Palmers Solicitors

Court of Protection

When a person becomes mentally incapable of handling his own affairs, he is usually incapable of delegating responsibility to someone else. Consequently, unless provision has been made for such a situation (please see our note relating to lasting powers of attorney), the usual way to deal with the matter is to appoint another person to act, by way of an Order of the Court of Protection.

In what circumstances should an application be made?

An application to the Court of Protection for the appointment of a deputy should be made when a person:

  • Is mentally incapable
  • Has not made an enduring power of attorney or a lasting power of attorney (and is mentally incapable of doing so)
  • Has assets which need to be used or dealt with for his benefit, or need otherwise to be administered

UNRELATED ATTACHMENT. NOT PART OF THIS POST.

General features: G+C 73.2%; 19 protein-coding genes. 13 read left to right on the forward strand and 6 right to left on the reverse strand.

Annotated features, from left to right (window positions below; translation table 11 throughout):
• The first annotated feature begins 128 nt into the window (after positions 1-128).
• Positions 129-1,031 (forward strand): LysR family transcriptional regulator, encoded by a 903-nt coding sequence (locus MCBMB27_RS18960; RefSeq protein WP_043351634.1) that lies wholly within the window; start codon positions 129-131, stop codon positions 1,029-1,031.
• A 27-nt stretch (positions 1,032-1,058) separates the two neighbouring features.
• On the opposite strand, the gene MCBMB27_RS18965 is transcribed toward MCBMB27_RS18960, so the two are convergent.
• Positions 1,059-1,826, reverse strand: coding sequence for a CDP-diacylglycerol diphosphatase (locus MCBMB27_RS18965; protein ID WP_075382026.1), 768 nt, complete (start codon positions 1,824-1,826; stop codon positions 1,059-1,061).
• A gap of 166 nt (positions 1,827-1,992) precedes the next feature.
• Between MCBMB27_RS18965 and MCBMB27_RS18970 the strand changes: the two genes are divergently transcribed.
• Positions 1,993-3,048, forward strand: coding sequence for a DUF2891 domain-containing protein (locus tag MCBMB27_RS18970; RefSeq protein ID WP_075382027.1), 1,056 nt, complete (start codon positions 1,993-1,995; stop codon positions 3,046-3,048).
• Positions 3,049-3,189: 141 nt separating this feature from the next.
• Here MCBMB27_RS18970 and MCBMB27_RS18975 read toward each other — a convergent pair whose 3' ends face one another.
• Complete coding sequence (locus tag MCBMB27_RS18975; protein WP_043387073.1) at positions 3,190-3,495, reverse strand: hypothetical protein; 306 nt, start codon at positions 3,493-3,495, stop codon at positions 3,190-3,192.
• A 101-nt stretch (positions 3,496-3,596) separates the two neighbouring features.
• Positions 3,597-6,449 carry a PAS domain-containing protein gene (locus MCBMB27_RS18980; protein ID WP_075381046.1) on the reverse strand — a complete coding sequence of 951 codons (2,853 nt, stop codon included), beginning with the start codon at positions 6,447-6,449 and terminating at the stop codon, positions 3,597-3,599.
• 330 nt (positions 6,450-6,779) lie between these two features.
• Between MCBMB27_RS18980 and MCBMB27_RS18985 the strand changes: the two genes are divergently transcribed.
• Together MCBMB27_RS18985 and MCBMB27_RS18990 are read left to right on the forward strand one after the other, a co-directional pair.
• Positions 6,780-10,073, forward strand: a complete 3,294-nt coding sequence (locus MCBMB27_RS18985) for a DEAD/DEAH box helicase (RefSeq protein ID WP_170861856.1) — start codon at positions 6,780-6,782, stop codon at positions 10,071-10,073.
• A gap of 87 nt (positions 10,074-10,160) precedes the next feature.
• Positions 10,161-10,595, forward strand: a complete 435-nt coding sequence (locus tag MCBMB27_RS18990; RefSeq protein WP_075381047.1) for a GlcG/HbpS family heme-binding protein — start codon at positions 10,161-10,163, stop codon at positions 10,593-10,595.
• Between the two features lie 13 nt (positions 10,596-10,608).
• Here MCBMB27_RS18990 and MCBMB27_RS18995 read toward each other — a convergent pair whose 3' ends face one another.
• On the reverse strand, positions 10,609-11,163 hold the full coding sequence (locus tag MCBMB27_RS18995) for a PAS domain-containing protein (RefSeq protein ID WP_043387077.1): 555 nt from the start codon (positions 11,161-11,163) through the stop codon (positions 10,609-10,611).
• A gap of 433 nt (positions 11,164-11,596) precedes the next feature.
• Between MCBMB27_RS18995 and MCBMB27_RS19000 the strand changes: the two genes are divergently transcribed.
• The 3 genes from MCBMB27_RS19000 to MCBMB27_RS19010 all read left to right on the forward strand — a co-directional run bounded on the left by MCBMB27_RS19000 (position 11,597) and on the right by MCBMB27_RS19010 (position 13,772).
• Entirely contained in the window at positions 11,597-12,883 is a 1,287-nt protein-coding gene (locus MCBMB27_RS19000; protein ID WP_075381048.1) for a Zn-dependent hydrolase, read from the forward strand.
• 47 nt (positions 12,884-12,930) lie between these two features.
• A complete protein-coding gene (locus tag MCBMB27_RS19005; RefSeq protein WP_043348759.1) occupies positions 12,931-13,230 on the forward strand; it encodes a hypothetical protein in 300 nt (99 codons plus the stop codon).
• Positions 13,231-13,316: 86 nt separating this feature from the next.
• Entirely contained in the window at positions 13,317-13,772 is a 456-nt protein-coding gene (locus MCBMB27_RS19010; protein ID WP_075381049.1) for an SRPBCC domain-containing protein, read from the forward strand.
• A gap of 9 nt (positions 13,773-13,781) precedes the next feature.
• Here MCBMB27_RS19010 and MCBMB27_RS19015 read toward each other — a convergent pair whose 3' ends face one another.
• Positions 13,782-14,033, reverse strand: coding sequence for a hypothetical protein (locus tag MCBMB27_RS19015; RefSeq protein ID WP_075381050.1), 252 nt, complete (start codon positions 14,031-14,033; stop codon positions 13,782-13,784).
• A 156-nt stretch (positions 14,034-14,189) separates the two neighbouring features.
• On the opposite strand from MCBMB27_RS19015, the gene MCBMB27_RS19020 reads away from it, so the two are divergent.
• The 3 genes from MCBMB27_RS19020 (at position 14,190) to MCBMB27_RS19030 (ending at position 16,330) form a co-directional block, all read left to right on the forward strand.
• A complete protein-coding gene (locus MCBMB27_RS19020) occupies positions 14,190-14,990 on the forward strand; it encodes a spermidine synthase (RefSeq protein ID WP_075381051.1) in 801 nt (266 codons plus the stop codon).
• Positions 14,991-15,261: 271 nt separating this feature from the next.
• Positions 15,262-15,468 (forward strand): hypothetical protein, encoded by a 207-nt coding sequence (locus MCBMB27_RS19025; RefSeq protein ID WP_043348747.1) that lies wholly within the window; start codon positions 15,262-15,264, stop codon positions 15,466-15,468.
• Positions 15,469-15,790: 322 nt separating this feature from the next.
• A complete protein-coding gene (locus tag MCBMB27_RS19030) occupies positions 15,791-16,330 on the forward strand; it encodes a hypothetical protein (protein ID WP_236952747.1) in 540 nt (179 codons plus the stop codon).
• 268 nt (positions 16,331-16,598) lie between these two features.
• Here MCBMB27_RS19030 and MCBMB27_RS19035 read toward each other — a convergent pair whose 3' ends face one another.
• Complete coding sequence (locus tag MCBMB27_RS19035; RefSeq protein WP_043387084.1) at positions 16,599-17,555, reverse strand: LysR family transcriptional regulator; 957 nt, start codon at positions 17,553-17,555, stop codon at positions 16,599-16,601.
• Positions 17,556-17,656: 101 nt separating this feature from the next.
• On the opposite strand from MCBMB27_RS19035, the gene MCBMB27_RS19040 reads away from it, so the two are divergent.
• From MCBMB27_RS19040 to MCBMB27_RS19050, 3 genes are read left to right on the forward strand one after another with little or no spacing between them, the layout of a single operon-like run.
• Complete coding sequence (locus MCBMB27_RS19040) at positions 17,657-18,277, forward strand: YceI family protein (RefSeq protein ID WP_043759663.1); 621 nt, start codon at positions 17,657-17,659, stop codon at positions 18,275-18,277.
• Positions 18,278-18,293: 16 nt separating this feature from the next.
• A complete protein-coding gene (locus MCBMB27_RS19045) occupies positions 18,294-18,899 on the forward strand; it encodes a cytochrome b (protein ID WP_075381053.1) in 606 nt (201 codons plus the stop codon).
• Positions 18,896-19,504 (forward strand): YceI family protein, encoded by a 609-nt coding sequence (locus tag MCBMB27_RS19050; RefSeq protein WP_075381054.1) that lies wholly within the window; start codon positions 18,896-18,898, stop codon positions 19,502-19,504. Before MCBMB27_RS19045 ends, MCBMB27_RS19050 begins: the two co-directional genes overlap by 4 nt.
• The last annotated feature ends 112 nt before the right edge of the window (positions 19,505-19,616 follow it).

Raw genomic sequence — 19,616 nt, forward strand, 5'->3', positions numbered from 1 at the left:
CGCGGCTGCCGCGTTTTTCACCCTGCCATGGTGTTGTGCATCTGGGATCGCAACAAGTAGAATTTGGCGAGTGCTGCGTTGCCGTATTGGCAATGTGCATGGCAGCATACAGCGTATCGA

Who may act as a deputy?

Any person may be considered by the Court. This may be a relative or friend or may be a professional person, such as a solicitor.

Where medical evidence has been provided (and there appear to be sufficient assets to warrant the appointment of a deputy) but there is no-one willing or able to apply, the Court may direct the Public Trustee to make an application.

Who may apply?

An application for the appointment of a deputy, although usually made by a close relative, may be made by anyone who is concerned about the finances of a mentally incapable person. The person making the application may apply to be appointed himself or for someone else to be appointed.

Costs and procedure

Solicitors’ costs in dealing with such an application will usually be met from the incapacitated person’s funds. Most applications are dealt with by post.